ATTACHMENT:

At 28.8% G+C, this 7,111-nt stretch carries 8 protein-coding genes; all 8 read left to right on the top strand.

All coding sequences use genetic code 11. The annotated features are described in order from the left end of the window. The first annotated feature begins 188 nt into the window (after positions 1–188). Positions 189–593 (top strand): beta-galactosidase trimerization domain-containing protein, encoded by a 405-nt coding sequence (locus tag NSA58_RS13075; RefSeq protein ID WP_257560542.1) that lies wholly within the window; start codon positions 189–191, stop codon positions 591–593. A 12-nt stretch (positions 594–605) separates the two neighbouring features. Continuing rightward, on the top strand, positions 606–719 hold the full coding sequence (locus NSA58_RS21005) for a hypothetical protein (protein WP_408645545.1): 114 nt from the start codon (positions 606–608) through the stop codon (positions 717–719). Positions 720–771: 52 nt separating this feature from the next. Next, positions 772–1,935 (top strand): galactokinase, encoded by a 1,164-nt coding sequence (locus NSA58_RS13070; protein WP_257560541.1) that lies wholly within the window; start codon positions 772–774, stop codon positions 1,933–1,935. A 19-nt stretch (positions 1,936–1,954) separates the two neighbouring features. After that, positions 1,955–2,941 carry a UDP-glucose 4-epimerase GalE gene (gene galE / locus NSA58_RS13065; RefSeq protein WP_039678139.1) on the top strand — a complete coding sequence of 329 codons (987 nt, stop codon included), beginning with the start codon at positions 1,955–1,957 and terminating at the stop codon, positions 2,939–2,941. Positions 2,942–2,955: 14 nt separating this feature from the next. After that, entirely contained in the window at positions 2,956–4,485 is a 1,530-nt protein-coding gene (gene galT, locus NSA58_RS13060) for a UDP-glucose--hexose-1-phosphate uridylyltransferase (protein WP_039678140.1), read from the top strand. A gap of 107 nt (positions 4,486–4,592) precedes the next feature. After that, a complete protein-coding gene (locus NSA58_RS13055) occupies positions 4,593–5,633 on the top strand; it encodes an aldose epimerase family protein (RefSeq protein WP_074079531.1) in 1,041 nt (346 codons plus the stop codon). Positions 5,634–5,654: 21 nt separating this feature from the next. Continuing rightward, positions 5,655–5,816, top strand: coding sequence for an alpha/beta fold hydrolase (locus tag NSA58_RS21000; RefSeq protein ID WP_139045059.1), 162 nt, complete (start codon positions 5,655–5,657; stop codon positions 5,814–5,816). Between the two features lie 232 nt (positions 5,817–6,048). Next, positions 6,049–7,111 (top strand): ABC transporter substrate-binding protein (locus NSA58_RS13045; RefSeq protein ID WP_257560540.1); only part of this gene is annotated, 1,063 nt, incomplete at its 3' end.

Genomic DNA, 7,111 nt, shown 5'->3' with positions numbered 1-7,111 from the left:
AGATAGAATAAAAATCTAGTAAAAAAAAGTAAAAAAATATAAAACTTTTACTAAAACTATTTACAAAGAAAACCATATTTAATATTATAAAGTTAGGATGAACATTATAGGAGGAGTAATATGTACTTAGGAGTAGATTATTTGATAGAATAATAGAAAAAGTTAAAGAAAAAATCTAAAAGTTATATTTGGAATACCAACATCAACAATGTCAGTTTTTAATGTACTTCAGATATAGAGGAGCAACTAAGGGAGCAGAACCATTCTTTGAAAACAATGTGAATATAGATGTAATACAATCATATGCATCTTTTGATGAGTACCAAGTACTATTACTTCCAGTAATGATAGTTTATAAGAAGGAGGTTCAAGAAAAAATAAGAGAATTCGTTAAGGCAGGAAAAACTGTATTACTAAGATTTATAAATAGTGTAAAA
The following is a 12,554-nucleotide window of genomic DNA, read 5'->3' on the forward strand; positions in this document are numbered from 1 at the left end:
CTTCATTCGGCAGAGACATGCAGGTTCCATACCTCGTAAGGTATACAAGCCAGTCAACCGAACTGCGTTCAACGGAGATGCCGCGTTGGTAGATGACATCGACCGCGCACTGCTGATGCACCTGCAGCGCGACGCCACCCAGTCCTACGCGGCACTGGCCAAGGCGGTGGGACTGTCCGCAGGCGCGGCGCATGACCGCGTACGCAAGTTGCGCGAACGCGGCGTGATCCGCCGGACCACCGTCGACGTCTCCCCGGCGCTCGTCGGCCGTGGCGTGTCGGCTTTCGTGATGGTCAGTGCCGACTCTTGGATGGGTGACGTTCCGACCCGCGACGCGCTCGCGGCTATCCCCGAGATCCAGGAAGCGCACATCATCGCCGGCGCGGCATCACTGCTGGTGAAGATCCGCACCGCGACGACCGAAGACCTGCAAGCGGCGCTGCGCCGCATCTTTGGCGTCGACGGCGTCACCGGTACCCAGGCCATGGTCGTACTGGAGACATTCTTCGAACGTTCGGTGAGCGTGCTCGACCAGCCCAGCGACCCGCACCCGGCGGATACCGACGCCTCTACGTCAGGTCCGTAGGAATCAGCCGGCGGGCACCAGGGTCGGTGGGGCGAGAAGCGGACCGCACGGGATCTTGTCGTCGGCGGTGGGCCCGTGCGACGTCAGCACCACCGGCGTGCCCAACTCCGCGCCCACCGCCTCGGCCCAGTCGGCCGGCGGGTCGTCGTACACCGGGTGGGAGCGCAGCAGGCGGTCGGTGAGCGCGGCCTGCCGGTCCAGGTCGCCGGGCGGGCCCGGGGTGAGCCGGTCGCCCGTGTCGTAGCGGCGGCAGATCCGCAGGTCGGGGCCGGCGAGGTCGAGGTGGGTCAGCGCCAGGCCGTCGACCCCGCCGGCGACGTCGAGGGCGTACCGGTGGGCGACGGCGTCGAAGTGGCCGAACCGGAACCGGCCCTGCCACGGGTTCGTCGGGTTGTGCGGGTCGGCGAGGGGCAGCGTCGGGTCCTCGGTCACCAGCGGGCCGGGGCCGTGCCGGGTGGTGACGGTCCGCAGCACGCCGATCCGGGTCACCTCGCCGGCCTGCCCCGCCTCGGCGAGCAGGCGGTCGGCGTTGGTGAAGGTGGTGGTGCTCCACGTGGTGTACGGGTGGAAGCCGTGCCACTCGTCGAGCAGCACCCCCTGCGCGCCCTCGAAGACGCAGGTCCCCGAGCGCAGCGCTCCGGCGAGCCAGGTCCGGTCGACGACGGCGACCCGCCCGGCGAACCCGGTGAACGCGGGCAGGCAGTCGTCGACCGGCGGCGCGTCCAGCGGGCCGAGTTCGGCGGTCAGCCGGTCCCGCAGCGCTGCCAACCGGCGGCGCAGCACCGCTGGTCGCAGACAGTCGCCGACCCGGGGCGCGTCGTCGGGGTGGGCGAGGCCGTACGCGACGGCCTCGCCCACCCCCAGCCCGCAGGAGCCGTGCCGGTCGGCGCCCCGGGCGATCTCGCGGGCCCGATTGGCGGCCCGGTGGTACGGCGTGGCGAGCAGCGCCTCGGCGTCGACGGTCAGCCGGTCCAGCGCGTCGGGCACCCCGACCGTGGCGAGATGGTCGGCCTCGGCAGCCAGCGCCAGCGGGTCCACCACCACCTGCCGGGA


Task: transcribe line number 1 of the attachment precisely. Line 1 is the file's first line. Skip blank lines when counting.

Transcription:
At 28.8% G+C, this 7,111-nt stretch carries 8 protein-coding genes; all 8 read left to right on the top strand.